Let $\{a_1,...,a_n\}$ be commuting normal operators on a Hilbert space. Put $A:= C^*(1,a_1,...,a_n)$. By Gelfand theorem ,abelian C*-algebra $A$ is identified with the algebra $C(\Omega)$ of all continuous functions on spectrum $\Omega$ of $A$, which is compact. Consider the map $\Gamma : \Omega \to \Bbb C ^n$ such that $\Gamma(\phi):=(\phi(a_1),...,\phi(a_n))$. Clearly we can identify $\Omega$ and $\Gamma(\Omega)$. Now I claim $\Gamma(\Omega) = \sigma(a_1)\times ... \times \sigma(a_n)$.

To show it we have $$\phi(a_i) - a_i = a_i\phi(1) - a_i =0$$ for every $i=1,...,n$, and $\phi\in\Omega$. So clearly $\Gamma(\Omega)\subset \sigma(a_1)\times ... \times \sigma(a_n)$.

Conversely, Let $(\lambda_1,...,\lambda_n)\in \sigma(a_1)\times ... \times \sigma(a_n)$. Define $\phi: A\to \Bbb C$ such that $\phi(a_i):=\lambda_i$ for $i=1,...,n$ and extend it to a $*-$ homomorphism. Now could I claim $\phi$ is a character on $A$?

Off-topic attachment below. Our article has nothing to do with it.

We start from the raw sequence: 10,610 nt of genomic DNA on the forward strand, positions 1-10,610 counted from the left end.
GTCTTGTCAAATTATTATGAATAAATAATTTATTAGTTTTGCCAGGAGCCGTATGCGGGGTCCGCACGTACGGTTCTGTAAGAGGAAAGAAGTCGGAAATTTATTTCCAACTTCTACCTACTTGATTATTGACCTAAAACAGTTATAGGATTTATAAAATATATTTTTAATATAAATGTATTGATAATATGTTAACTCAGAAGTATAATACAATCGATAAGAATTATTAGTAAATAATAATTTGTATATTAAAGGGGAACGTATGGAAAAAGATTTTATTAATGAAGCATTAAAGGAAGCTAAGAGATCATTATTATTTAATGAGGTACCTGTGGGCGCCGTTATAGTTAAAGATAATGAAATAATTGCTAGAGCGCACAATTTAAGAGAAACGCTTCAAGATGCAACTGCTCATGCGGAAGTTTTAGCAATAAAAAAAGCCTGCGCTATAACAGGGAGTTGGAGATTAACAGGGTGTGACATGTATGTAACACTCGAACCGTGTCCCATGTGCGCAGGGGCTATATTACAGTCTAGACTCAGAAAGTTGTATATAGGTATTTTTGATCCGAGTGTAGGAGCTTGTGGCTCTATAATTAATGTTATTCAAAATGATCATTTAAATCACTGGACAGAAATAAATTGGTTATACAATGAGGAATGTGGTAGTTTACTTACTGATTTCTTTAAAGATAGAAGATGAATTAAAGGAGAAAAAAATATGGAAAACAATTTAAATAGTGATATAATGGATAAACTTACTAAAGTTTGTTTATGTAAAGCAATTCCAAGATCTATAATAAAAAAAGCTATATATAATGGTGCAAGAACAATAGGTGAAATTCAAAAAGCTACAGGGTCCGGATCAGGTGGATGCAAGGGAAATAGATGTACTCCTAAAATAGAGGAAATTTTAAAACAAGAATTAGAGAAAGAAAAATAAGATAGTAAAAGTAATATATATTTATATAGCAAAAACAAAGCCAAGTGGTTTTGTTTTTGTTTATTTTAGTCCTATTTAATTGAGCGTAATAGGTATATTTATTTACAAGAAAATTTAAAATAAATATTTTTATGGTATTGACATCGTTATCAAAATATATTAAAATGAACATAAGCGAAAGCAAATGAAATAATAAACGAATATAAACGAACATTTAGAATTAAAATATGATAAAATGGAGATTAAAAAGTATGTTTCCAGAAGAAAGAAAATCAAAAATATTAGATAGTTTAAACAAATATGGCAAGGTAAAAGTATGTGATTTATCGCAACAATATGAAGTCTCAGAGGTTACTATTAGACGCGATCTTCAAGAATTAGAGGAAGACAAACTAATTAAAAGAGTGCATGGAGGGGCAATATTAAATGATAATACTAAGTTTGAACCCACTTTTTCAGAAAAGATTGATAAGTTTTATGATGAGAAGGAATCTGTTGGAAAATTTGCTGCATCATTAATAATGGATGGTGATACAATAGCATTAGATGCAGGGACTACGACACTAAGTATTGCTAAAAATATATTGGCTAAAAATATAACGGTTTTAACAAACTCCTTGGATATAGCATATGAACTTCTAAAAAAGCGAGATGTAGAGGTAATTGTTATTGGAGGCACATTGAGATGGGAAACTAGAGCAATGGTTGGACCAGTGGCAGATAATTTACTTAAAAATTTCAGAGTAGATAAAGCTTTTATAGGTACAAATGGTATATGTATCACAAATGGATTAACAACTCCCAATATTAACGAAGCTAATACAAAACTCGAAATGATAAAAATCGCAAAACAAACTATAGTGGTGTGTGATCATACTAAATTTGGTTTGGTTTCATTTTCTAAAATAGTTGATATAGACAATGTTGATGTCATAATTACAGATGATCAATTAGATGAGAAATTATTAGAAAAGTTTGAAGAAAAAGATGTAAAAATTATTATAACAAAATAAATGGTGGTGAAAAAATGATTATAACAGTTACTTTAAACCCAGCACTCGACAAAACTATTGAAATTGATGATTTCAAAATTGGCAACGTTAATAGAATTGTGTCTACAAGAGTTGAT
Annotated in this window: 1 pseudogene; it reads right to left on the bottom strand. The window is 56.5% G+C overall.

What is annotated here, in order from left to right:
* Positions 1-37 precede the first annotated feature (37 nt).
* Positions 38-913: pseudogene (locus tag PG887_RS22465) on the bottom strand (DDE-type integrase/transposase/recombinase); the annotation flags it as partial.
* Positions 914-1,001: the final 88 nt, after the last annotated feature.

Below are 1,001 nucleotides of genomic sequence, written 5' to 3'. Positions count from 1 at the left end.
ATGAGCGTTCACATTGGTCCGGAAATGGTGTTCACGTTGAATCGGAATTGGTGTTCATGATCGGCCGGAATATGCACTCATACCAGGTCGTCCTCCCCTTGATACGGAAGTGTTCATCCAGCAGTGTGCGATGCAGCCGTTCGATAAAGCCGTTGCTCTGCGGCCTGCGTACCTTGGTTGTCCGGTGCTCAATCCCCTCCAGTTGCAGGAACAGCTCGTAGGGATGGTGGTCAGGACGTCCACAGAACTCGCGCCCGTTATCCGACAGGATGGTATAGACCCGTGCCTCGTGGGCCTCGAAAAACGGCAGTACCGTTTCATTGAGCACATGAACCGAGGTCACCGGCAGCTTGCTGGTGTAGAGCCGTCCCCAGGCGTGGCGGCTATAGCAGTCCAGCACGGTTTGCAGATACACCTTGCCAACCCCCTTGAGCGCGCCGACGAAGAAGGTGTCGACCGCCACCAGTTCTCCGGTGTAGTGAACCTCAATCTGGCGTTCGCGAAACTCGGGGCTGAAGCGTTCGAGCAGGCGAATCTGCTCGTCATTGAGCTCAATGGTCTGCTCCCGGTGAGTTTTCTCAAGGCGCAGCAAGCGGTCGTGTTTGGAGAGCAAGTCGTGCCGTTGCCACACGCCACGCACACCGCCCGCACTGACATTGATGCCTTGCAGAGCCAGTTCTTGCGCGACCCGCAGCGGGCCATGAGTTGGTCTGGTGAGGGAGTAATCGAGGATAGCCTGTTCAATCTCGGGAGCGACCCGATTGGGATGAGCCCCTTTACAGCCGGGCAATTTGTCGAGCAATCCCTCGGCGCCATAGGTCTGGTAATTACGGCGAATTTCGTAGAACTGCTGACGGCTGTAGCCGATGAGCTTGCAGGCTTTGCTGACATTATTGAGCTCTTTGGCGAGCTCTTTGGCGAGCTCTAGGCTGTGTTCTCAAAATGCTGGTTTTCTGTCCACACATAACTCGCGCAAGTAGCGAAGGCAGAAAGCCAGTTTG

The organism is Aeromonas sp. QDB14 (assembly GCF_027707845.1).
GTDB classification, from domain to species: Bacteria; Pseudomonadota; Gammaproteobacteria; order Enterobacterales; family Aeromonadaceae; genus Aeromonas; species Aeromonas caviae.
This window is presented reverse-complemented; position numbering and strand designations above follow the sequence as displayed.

Thanks in advance.


This is not true in general, e.g. let $a_1=\begin{pmatrix}\sqrt{2}/2&-\sqrt{2}/2\\\sqrt{2}/2&\sqrt{2}/2\end{pmatrix}$ and $a_2=a_1^*$ in $M_2(\mathbb{C})$. Since $a_1$ is unitary, then $A=C^*(1,a_1,a_2)=C^*(a_1)$.

But $a_1$ has two eigenvalues (so $a_2$ also has two eigenvalues), thus $\Omega(A)=\sigma(a_1)$ has two elements, but $\sigma(a_1)\times\sigma(a_2)$ has 4 elements. This means precisely that the function $\Gamma$ you defined is not surjective in this case.

  • $\begingroup$ Thanks for your counterexample. $\endgroup$ – niki Dec 6 '14 at 18:39

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